Maya-Teotihuacan Relations Viewed from Front D at the Plaza of the Columns
Two distinct excavation contexts from Front D in the Plaza of the Columns Complex yielded pictorial representations in different artistic media that strongly suggest the presence of Maya artists in Plaza 50, decades prior to the famous Teotihuacan "Entrada" of 378 C.E. in the Petén. Excavations at this civic-administrative structure at the heart of the ceremonial core of Teotihuacan have revealed a sequence of numerous plaster floors in Plaza 50 associated with Structure 44, whose form is reminiscent of Classic Maya "palace" structures. Hundreds of small mural fragments painted in Maya style were scattered beneath the deeper plaza floors, suggesting they were discarded there after the ritual destruction of at least one elaborately decorated earlier building. A contemporaraneous termination ritual offering found nearby, adjacent to Structure 25C, contained incised ceramics that are also clearly executed in Early Classic Maya style, with seated human figures bearing elaborate adornments and plumed headdresses. Together these new data and their dating and contexts will allow scholars to address the problem of Maya-Teotihuacan relations in greater specificity and with more time depth than had previously been possible.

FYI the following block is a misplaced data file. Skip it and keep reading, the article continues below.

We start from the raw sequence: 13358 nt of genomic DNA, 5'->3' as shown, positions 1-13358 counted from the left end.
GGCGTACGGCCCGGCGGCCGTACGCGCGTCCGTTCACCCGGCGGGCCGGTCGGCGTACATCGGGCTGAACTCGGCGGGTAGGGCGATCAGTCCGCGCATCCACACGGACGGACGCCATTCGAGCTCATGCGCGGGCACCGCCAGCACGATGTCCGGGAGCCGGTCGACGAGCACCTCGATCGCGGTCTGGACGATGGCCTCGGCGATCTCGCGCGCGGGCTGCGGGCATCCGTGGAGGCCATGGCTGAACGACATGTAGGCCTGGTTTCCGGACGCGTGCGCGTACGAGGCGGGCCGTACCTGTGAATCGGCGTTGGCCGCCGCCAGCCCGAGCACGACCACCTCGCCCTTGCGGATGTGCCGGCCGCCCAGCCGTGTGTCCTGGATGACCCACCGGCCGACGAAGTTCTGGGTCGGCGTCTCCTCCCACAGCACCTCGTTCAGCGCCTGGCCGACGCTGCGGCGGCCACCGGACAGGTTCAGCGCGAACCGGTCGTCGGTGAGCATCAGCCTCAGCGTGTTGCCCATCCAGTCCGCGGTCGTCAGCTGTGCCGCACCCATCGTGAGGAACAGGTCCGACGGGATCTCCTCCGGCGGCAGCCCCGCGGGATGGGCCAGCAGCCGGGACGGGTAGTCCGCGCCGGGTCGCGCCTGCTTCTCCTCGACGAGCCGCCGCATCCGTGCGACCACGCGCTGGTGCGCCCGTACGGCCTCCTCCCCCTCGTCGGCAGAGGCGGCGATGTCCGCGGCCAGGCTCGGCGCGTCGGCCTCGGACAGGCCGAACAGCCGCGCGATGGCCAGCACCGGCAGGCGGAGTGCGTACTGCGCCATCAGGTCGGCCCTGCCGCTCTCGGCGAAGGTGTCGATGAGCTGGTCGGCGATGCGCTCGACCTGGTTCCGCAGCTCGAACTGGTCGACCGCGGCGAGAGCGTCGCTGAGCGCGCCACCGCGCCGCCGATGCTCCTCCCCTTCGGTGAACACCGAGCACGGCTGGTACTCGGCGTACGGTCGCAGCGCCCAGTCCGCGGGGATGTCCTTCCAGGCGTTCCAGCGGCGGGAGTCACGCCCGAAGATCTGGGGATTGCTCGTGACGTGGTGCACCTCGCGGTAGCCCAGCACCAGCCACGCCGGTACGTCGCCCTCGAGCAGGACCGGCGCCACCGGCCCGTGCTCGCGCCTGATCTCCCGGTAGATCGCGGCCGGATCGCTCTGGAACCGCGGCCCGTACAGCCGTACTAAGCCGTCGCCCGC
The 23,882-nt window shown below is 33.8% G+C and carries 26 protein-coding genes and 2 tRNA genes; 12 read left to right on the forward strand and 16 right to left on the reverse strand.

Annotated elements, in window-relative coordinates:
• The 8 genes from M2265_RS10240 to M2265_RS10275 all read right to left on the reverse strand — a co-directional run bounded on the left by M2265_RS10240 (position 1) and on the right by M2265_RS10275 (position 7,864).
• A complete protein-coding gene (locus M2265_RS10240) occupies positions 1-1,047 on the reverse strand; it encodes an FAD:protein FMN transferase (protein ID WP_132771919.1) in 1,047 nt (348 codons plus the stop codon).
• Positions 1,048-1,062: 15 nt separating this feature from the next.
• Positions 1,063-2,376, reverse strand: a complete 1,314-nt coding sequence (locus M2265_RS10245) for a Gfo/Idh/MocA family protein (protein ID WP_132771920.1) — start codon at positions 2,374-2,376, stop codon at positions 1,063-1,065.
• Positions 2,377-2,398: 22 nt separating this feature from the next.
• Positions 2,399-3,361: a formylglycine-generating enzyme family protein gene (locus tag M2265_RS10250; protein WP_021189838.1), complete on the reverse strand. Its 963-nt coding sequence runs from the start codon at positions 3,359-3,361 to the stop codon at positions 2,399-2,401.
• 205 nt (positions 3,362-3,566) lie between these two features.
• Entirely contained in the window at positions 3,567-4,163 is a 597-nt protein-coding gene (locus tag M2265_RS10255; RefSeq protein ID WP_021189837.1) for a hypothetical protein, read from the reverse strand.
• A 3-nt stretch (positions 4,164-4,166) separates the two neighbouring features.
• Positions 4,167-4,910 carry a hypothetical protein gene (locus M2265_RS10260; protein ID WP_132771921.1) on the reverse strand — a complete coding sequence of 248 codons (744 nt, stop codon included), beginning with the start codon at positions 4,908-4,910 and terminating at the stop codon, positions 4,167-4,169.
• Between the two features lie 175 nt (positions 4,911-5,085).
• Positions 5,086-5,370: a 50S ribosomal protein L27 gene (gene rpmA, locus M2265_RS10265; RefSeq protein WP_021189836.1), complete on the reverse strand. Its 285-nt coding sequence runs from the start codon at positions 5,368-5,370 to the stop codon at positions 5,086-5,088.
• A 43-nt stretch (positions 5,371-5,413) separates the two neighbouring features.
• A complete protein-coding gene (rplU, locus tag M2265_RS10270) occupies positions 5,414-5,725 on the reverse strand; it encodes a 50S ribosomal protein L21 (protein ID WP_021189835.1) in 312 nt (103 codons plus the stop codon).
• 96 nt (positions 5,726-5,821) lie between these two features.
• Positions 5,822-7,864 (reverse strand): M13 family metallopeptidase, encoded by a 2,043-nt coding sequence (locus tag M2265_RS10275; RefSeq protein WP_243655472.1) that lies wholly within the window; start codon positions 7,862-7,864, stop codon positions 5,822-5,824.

Cite this Record
Maya-Teotihuacan Relations Viewed from Front D at the Plaza of the Columns. William Fash, Nawa Sugiyama, Barbara Fash, Mariela Pérez Antonio, Alexis Hartford. Presented at The 82nd Annual Meeting of the Society for American Archaeology, Washington, DC. 2018 ( tDAR id: 444878)
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min long: -107.271; min lat: 18.48 ; max long: -94.087; max lat: 23.161 ;
Abstract Id(s): 20497